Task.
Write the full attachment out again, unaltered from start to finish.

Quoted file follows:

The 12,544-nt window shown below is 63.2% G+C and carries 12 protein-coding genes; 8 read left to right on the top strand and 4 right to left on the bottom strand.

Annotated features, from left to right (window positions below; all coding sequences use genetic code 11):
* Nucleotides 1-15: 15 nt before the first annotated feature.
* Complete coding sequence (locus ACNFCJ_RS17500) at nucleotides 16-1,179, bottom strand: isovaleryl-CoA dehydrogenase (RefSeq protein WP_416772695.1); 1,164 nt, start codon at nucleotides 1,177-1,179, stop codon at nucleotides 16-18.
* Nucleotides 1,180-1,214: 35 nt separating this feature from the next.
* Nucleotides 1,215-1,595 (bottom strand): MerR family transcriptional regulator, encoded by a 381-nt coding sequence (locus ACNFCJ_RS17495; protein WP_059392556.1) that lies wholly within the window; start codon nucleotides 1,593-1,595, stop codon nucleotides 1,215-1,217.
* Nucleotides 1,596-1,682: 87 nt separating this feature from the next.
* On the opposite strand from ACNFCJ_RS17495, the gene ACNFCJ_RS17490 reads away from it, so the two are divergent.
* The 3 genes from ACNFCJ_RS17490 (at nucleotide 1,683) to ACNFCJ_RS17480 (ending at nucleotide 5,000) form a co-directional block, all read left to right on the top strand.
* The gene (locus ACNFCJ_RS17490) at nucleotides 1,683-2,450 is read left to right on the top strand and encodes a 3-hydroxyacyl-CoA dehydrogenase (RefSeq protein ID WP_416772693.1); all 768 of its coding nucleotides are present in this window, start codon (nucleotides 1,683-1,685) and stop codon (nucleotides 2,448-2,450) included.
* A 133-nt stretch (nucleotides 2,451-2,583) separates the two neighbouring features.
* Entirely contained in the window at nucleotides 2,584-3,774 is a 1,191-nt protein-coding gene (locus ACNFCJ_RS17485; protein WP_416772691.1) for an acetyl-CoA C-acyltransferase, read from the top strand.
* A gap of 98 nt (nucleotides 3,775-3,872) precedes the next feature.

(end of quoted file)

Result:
The 12,544-nt window shown below is 63.2% G+C and carries 12 protein-coding genes; 8 read left to right on the top strand and 4 right to left on the bottom strand.

Annotated features, from left to right (window positions below; all coding sequences use genetic code 11):
* Nucleotides 1-15: 15 nt before the first annotated feature.
* Complete coding sequence (locus ACNFCJ_RS17500) at nucleotides 16-1,179, bottom strand: isovaleryl-CoA dehydrogenase (RefSeq protein WP_416772695.1); 1,164 nt, start codon at nucleotides 1,177-1,179, stop codon at nucleotides 16-18.
* Nucleotides 1,180-1,214: 35 nt separating this feature from the next.
* Nucleotides 1,215-1,595 (bottom strand): MerR family transcriptional regulator, encoded by a 381-nt coding sequence (locus ACNFCJ_RS17495; protein WP_059392556.1) that lies wholly within the window; start codon nucleotides 1,593-1,595, stop codon nucleotides 1,215-1,217.
* Nucleotides 1,596-1,682: 87 nt separating this feature from the next.
* On the opposite strand from ACNFCJ_RS17495, the gene ACNFCJ_RS17490 reads away from it, so the two are divergent.
* The 3 genes from ACNFCJ_RS17490 (at nucleotide 1,683) to ACNFCJ_RS17480 (ending at nucleotide 5,000) form a co-directional block, all read left to right on the top strand.
* The gene (locus ACNFCJ_RS17490) at nucleotides 1,683-2,450 is read left to right on the top strand and encodes a 3-hydroxyacyl-CoA dehydrogenase (RefSeq protein ID WP_416772693.1); all 768 of its coding nucleotides are present in this window, start codon (nucleotides 1,683-1,685) and stop codon (nucleotides 2,448-2,450) included.
* A 133-nt stretch (nucleotides 2,451-2,583) separates the two neighbouring features.
* Entirely contained in the window at nucleotides 2,584-3,774 is a 1,191-nt protein-coding gene (locus ACNFCJ_RS17485; protein WP_416772691.1) for an acetyl-CoA C-acyltransferase, read from the top strand.
* A gap of 98 nt (nucleotides 3,775-3,872) precedes the next feature.